All about the feature lead Imagine catching up with a friend over a cuppa and having them describe a recent vacation. Straight news lead Just the facts, please, and even better if interesting details and context are packed in.
In a recent article I wrote about a walk with an ant- expert, I wrote down a few leads — one about the kinds of ants we found on our walks, one with my experiences with ants — that of being mostly bitten; one about the amazing feats of ants and so on.
You could use the same trick for a feature lead. The fire was first reported the day before this ran, so the lead on this piece shares the most important updates since, namely that the body of one of the missing workers was found in the wreckage: In sum, the nut paragraph builds upon the example described in the lead and provides the structure of what is yet to come.
Rather than stating I was in Afghanistan in the first sentence, I tried to draw in readers by reminding them that the memory of Sept. Or, start with a story.
You want your reader to keep reading, not to stop and figure out something that sounds smart but is actually not very meaningful. Instead, most of my time and energy is spent getting my story right. This second lead gives context to your story and makes it easy to connect your feature lead to your story.
In this story for the New Yorker, the writer uses an anecdotal lead to begin his story on surveillance today. Now where do you aim? Help them get to their desired content quickly and easily.
Tell it like it is An easy way to begin a feature lead is to visualize that you are telling your reader a story. Elkin, as you might surmise, was suspected of bumping off her spouses. Just make sure that your lead gets to the point quickly and entices the reader to read on.
Did you read this? Why are readers clicking on this content? After two weeks of picketing, United Auto Workers put down their signs yesterday following an agreement which would give members a 10 percent raise.
It sets the scene without immediately jumping into the heart of the matter. Which type of lead should you write?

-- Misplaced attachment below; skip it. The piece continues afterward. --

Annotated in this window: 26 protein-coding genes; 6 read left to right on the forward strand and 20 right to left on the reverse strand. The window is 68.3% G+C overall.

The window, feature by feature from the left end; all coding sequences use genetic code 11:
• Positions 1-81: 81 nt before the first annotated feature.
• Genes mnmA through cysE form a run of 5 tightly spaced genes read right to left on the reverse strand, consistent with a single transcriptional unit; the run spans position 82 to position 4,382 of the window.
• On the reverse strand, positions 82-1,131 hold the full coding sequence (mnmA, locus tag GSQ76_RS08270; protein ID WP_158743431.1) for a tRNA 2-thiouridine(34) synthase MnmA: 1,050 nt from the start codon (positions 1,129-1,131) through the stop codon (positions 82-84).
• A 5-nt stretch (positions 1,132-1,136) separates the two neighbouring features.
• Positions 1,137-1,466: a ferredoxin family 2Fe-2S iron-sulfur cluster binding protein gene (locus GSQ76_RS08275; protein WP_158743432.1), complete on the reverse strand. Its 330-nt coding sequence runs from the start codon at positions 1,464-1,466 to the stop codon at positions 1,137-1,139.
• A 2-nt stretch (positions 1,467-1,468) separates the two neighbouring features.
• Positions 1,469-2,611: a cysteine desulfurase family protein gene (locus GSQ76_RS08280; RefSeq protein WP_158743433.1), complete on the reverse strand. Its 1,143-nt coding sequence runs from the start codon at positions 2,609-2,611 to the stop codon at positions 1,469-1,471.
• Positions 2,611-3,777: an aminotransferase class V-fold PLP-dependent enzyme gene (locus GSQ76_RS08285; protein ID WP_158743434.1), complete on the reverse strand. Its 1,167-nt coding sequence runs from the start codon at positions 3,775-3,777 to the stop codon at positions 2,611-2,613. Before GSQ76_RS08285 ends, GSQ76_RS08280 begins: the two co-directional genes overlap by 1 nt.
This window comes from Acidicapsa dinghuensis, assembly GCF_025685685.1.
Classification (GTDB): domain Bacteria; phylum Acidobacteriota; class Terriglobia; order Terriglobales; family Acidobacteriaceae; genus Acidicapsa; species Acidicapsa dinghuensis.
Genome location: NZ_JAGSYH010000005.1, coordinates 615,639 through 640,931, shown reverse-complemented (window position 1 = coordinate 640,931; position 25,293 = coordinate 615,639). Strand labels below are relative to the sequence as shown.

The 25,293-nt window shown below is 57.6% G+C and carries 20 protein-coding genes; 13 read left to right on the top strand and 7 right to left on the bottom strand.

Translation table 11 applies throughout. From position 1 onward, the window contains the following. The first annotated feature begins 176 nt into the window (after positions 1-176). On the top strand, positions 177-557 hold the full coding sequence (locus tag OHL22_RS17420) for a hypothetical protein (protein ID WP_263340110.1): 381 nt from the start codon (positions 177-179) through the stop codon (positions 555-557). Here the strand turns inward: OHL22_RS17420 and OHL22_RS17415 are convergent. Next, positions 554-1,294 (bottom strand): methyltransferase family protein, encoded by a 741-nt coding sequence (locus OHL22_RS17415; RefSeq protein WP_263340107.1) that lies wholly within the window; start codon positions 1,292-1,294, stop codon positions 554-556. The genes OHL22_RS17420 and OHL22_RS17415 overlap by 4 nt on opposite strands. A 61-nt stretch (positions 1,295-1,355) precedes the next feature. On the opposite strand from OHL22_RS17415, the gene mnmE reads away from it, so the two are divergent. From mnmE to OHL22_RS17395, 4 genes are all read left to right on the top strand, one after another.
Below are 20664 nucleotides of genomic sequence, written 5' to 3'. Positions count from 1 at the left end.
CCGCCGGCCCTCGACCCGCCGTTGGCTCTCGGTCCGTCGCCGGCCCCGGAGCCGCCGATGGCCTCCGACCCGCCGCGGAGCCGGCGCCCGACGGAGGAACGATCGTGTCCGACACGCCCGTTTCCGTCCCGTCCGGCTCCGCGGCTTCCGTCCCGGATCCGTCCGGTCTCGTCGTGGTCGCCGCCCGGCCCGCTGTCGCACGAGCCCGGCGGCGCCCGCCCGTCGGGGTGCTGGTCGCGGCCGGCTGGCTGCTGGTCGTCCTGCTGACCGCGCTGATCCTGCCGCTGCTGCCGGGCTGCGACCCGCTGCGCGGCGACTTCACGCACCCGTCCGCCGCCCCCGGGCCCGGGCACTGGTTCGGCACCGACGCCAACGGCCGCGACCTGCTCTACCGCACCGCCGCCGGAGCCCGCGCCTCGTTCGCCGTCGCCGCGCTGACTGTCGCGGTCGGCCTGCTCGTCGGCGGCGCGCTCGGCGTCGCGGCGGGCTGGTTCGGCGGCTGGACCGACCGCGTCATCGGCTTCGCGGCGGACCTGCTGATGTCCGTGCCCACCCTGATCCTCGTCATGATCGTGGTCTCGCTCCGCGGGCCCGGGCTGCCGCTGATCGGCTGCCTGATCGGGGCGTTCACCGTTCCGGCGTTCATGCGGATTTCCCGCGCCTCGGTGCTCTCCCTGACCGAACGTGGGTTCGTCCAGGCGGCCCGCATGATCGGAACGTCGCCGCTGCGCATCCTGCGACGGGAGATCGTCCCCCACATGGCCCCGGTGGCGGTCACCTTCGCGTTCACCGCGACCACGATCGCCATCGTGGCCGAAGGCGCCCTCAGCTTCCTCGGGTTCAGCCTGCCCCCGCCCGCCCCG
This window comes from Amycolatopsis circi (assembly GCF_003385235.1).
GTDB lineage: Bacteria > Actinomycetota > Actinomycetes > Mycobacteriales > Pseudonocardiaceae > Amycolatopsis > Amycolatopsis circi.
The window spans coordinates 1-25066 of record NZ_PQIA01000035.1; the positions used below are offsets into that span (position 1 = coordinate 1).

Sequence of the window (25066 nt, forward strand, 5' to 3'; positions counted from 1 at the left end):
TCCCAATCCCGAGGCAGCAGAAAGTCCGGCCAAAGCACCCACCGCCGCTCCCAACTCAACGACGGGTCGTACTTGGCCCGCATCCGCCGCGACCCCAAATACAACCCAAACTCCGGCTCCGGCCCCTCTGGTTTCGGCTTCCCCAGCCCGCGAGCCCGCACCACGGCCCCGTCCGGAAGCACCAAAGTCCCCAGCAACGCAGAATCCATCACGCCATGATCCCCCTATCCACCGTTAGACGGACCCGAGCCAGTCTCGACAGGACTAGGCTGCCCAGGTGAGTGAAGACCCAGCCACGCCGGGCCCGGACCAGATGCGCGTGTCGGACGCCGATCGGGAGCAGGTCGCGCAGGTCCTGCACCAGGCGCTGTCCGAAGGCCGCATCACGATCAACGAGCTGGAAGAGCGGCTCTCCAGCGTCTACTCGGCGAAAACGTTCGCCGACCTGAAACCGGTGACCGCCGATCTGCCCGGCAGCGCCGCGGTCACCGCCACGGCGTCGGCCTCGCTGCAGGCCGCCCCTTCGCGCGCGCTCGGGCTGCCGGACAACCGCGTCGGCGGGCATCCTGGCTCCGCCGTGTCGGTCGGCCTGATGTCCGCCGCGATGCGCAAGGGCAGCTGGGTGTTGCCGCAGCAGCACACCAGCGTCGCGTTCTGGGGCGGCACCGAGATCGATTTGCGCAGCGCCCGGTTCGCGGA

Mandeville "grabbed my nose and proceeded to twist my nose" following a rancorous discussion during a closed-door School Committee meeting. Think about a fire, an election, a bill slowly working its way through the legislative process.
Every good story writing article leads these three elements:A feature lead is a big deal. But before we get into how to write them, let us remind you to take backups of your website. So that if something goes wrong, you still have the blog posts you have written and can quickly restore them.
Writing the Lead. The straight news lead - the news-service lead - is one sentence of no more than 35 words and no more than one comma.
That probably sounds too rigid, and it is, but a writer who aims to meet those criteria will produce a cleaner lead than a writer who doesn't. A straight news lead - and a news article - is objective: that.
Professional writers understand that leads are crucial to an article’s success: once they have the information they need, writing pros may require only a couple hours to draft a feature article—but developing the lead may consume a day.
Professional writers understand that leads are crucial to an article’s success: once they have the information they need, writing pros may require only a couple hours to draft a feature article—but developing the lead may consume a day or two of cogitation and research.
To that end, please write your lead first — don’t undermine it by going back and thinking of one to slap on after you’ve finished writing the rest of the story. Coming up with a good lead is hard. A lead is your first chance to hook someone into clicking through and reading your entire story.
If you’re writing for websites, the lead might be the only part of your story that shows up on the front page, other than the headline, so it’s got to be good enough to entice readers to want more.Download